An in situ collagen degradation assay was carried out as described previously (24). Six-well culture plates were coated with a thin-layer of chilled neutralised PureCol™ collagen (Nutacon, Leimuiden, Nederland) at 2.7 mg/ml in 1 ×RPMI medium (typically 100 µl /well) and incubated for 60 min at 37 °C to enable fiber formation. Isolated RA synovial fibroblasts were seeded on the collagen film (1 ×105/well) and cultured for 4 days in the absence of serum at 37 °C. At the end of culture period, the remaining collagen film was exposed by removing cells using repeated treatment with PBS containing 0.5 mg/ml trypsin and 1 mM EDTA. The collagen film was then fixed with 3 % para-formaldehyde for 20 min at room temperature. Collagen was visualized by staining with Coomassie Brilliant Blue R250 and the images captured using a 20× objective lens and a CCD camera-equipped microscope (Nikon TE-2000). The degraded area was visualized as a clear unstained zone.
Isolated RA synovial fibroblasts were attached to Cytodex 3™ microcarrier beads (Sigma-Aldrich) by incubating trypsinized cells with sterile beads at 37 °C overnight with gentle agitation. The beads and attached cells were suspended in a 2 mg/ml type I collagen gel of Cellmatrix type 1-A (Nitta gelatin), and cultured for up to 72 h. At the end of the culture period, images were taken using the 10× objective lens on a CCD camera-equipped microscope (Nikon TE-2000). The distance cells had migrated from the bead surface was measured using Openlab software (Improvision, Coventry, UK). Median values were calculated and statistical comparisons made between groups with the Mann-Whitney U test (GraphPad Prism, GraphPad Software, San Diego, USA).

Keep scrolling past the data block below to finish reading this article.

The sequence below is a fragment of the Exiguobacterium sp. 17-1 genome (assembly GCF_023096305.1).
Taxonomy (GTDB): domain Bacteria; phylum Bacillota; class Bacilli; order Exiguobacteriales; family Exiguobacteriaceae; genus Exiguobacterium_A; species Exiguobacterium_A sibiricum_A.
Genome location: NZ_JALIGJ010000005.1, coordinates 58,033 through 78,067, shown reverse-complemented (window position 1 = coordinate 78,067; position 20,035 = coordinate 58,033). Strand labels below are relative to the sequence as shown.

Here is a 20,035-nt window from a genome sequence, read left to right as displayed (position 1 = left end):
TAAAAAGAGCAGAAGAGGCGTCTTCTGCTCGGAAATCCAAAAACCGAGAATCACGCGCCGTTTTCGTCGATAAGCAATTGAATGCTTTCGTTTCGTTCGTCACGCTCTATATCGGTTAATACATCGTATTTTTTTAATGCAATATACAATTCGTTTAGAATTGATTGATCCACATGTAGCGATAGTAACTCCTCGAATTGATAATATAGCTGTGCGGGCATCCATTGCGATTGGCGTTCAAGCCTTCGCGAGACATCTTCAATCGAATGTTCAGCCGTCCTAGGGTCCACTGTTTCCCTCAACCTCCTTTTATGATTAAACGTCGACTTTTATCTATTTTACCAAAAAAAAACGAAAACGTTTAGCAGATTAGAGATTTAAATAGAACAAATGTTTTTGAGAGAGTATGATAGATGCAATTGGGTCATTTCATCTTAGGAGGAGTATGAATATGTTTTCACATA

Fresh bovine nasal septum cartilage was diced to a size of approximately 5 × 5 × 3 mm and treated with or without retinoic acid for 10 days in a serum-free DMEM. Pieces were then frozen and thawed three-times to kill chondrocytes. Retinoic acid-treated cartilage was further incubated in an excess volume of serum free DMEM to remove retinoic acid remaining in the tissue. In some experiments, fresh cartilage was immediately frozen. Isolated RA synovial cells were cultured on top of the cartilage in the presence or absence of inhibitors for 2 or 4 weeks in DMEM supplemented with 2 % FBS and antibiotics.
Cartilage invasion by pannus requires type II collagen degradation (1). Since one of the membrane-bound MMPs, MT1-MMP has been shown to promote cellular invasion into a collagen matrix (8–10, 27), we examined whether human rheumatoid synovial cells from patients with RA express MT1-MMP by Western blot analysis using a specific anti-MT1-MMP antibody. As shown in Figure 1A, all of the tested primary synovial cells expressed high levels of MT1-MMP (n=6). HT1080, human fibrosarcoma cells, were taken as a positive control as they are well known to express MT1-MMP (11, 28). Band patterns seen in synovial cells are the same as in HT1080, with the active form of MT1-MMP (50 kDa), a catalytic domain-processed form of around 40 kDa, and further degraded forms of lower molecular weights being visible. It is noteworthy that the level of MT1-MMP expressed by the synovial cells is equivalent to or higher than that in HT1080, an invasive cancer cell line. Next, we tested if MT1-MMP expression correlates with cartilage invasion by immunohistochemical analysis of rheumatoid joint specimens stained with the same anti-MT1-MMP antibody. As shown in Figure 1B, MT1-MMP was highly expressed in pannus tissue, particularly at the pannus-cartilage junction, i.e. at the invasion edge of the pannus (see Figure 1B a, d arrows). In these specimens, cartilage completely lacks aggrecan as indicated by the lack of Safranin O staining (Figure 1B c, f). We have analysed joint specimens from 24 different RA patients and similar results were obtained with all specimens (data not shown). Some RA joint specimens were also stained with anti-MT1-MMP and anti-CD68 antibodies. Most cells invading into cartilage, especially those invading deeply into the tissue, were CD68-negative and spindle shaped (Figure 1C, deep invasion). However, in some regions, CD68 positive cells were present in the pits formed on the cartilage surface (Figure 1C, superficial invasion). Nevertheless, both cell types highly express MT1-MMP at the invasion front.